This is my long overdue posting on my wonderful experience at City Winery. Going into the SOHO building I was already impressed. I love seeing a space utilizing things that represent them but can no longer be used. Looking at their cork tables, and empty wine bottles over the beautiful bar was amazing. The best was yet to come.
Entering the back area you see where they make the wine in their huge stainless steel barrels. The mastermind behind the wine making comes and reminds us of all the important aspects of making wine. We review the aspects of white wine making and red wine making back to back (with some sparkling wine facts as well). We then proceed to taste the still fermenting white wine; a Riesling. We learn that it looks cloudy, it smells bad, and how they control the temperature.
After the white wine we go back to review the red wine making process. We learn the difference in time, how to separate the branches, leaves, and more from the red grape vines. The most impressive part was when we tasted the Cabernet Sauvignon grape. The little grapes that we always talk about in lectures and see pictures were live in our face. We tasted it and saw how tiny they actually were. After that we tasted some more in process red wine. We learned very similar things in terms of cloudiness and smell. The new aspect we saw was the way they mix the wine. Specifically in City Winery we see them stand on a log or piece of wood and stir from the top. They warn us that this is never done alone since accidents happen. To avoid them they must always stir in pairs.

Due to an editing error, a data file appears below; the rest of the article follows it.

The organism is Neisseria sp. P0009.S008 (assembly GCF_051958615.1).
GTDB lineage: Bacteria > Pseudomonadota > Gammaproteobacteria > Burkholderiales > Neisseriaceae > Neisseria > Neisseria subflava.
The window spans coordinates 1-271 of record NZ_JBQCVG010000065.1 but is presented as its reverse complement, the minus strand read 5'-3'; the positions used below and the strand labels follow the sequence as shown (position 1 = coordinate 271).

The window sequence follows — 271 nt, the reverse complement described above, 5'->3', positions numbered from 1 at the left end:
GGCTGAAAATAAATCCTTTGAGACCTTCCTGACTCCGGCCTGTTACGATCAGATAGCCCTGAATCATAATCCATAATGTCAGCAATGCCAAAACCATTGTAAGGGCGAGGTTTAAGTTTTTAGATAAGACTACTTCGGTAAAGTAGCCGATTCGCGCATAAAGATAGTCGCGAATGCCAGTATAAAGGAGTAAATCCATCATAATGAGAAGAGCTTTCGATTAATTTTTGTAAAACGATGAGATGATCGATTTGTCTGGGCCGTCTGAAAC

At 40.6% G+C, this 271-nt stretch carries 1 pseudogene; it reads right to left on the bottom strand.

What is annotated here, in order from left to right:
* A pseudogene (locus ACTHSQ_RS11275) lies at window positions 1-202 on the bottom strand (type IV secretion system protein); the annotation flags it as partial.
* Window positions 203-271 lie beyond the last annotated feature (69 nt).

The final step was going to the wine cellar and tasting the final product. We were all served Cabernet Sauvignon. It was fruity, bold, and delicious. We also saw their inventory in barrels. They were dated, and had years aged. I was, however, blown away that the wine is on tap. I have never heard of that but I thought it was amazing. I think its really cost effective and I’m sure brings in a lot of revenue. This is a good selling point for them, in addition to making their wine in the restaurant.
The things we saw learned, and tasted have made an impression on me. This aspect for the industry (making wine) has been a intangible experience. I can now scratch that off my list. I will of course try to make it California to the wine capital of USA eventually. But being from NYC it always seemed something we couldn’t do. Thankfully to the newly acquired grant our class was able to experience first hand the wine process.